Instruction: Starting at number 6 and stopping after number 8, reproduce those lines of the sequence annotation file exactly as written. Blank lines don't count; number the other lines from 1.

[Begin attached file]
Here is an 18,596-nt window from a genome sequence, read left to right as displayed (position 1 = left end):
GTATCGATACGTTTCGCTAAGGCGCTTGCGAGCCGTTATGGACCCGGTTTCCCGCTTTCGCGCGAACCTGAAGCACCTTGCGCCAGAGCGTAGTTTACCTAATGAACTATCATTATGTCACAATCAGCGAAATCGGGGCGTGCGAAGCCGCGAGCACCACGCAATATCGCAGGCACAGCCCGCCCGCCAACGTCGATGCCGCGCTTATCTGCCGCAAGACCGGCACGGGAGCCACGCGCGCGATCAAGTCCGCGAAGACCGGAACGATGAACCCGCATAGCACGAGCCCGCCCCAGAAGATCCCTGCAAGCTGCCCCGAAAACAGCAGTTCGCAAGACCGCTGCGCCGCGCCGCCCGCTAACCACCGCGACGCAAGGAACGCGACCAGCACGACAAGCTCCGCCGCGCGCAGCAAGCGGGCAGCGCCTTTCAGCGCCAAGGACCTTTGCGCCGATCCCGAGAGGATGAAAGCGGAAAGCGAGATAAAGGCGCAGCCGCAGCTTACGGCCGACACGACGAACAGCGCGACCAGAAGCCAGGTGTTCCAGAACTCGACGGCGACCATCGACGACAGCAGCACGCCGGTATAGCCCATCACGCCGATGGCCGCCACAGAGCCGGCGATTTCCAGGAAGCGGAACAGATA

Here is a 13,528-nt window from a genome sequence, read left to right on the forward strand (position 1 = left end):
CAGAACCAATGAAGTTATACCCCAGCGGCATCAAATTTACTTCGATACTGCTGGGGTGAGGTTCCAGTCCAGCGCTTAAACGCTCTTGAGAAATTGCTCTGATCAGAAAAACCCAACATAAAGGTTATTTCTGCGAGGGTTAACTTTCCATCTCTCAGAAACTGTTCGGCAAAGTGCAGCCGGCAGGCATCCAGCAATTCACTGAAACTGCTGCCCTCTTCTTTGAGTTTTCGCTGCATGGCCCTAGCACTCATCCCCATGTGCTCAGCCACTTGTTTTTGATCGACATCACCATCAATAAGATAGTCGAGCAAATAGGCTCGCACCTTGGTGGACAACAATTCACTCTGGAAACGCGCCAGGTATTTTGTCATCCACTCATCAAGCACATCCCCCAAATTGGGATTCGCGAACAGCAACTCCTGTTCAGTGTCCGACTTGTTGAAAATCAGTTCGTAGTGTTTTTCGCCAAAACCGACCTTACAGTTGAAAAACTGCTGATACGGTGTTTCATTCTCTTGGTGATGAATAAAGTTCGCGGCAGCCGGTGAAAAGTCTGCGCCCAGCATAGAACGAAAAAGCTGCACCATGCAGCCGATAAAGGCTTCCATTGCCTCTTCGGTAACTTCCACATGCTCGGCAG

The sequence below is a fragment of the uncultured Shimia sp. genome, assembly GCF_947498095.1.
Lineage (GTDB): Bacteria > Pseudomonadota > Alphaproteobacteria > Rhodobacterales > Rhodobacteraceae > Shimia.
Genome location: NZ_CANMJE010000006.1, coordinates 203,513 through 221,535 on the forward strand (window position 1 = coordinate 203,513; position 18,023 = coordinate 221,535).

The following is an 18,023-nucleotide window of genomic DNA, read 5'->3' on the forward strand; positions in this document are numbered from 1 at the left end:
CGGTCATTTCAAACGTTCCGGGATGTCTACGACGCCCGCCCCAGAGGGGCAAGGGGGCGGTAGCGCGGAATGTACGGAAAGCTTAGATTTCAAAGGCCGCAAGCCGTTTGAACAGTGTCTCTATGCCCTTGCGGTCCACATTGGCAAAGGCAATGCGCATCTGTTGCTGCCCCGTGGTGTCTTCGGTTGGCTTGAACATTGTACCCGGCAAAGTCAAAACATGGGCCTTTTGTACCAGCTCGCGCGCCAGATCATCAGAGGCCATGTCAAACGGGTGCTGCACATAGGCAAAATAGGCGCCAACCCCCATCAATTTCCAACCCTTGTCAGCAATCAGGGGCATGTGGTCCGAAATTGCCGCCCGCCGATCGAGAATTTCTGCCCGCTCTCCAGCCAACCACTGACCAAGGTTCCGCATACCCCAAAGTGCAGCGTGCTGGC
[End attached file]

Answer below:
Lineage (GTDB): Bacteria > Pseudomonadota > Alphaproteobacteria > Rhodobacterales > Rhodobacteraceae > Shimia.
Genome location: NZ_CANMJE010000006.1, coordinates 203,513 through 221,535 on the forward strand (window position 1 = coordinate 203,513; position 18,023 = coordinate 221,535).

The following is an 18,023-nucleotide window of genomic DNA, read 5'->3' on the forward strand; positions in this document are numbered from 1 at the left end: